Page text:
New tech showcases rarely seen underwater Antarctic world

By Kawe Roes

Click on the video above to check out this rarely seen part of the Earth. VIDEO/BOXFISH RESEARCH

A piece of Aotearoa technology is being used to support Antarctic scientists to capture fascinating footage of life beneath the ice in McMurdo Sound in the Ross Sea. 

The stunning footage is just a snippet of what was recorded during 21 hours underwater this season.

On the ice in front of Scott Base is Ben King of Boxfish Research who captured the footage with the new Boxfish remotely operated vehicle (pictured).  PHOTO/ANTARTICA NEW ZEALAND

This year, as part of her research into the Ross Sea region Marine Protected Area, Dr Regina Eisert partnered with Boxfish Research to study Type-C killer whales with a new kind of remotely operated vehicle (ROV).

It includes Adélie penguins, whales, Weddell seals, bright red octopus and a glowing ctenophore.

The Weddell seals drop down a cut in the ice in the Ross Sea PHOTO/BOXFISH RESEARCH

University of Canterbury marine mammal expert, Eisert says the technology is a game changer for marine science, as it is safer and has a wider scope than can be achieved by scuba divers. 

“Before this, I feel that my view of marine animals was quite biased.  We would observe penguins waddling along and seals sleeping on the ice and whales on the surface, but they spend most of their lives in the water and this is the important stuff to see.

“We got confirmation of the overlap between penguins and Type-C killer whales, the ROV captured unconcerned penguins freely entering and exiting the water in the presence of theses whales, and being ignored by them,” she says.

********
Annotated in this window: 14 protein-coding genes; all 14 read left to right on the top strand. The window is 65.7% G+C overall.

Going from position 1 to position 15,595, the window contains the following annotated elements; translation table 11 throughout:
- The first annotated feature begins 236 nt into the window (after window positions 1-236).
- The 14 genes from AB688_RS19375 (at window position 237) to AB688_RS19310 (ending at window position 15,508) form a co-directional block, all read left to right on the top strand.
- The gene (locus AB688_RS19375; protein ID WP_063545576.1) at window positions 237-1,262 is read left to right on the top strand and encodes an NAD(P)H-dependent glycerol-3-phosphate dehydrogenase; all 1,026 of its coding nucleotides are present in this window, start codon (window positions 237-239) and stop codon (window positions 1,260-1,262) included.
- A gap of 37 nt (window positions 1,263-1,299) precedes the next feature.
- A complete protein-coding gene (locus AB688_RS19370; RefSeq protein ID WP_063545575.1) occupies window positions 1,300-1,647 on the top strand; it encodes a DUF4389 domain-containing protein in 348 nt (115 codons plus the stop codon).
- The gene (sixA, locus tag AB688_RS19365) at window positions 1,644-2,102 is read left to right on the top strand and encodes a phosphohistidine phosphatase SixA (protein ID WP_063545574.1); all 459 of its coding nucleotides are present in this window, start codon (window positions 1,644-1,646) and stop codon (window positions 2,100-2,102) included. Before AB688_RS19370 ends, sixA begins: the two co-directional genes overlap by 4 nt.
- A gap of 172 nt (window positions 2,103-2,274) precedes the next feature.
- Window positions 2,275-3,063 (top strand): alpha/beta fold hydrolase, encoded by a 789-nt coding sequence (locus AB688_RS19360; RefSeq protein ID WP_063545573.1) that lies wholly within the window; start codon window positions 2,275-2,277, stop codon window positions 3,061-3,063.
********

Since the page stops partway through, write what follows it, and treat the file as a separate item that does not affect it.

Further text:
The Boxfish ROV carried out 15 dives, gathered 21 hours of footage and reached depths of 210 metres this season.

A mass of Adélie penguins rush into the water hunting out their next meal PHOTO/BOXFISH RESEARCH

Boxfish co-founder Ben King travelled to Antarctica to drive the device and see how it would perform in the extreme cold.

“This season went exceptionally well and there is scope for us to take it further in years to come," he says.                                                                     

“Alongside killer whale surveying we did some environmental monitoring around the sea floor near Scott Base and could go to many more sites.”

A killer whale off the coast of Antartica getting ready to breach to take in the air. PHOTO/BOXFISH RESEARCH

Antarctica New Zealand Chief Science Advisor Dr Fiona Shanhun says the footage showcases an underwater Antarctic world which is rarely seen.

“The possibility of using this technology to support future research projects is exciting,” she says.

Eisert’s research is supported by Antarctica New Zealand and a Pew Marine Conservation Fellowship.

About the Ross Sea Marine Protected Area.

The Ross Sea region is one of the most pristine marine environments in the world and now hosts the largest Marine Protected Area (MPA).  In December 2017, the Ross Sea Marine Protected Area was formed, covering 1.55 million square kms of which 1.12 million kms is a no-fishing zone.

At different times of the year the region is home to more than 30% of the world’s Adélie penguins, around quarter of all emperor penguins, around half the Ross Sea killer whales and rare and vulnerable benthic species including sponges which can live for 500 years.

It is also a breeding ground and habitat for Antarctic toothfish.  The Ross Sea MPA requires active research and monitoring to ensure it provides effective protection for its unique ecosystem.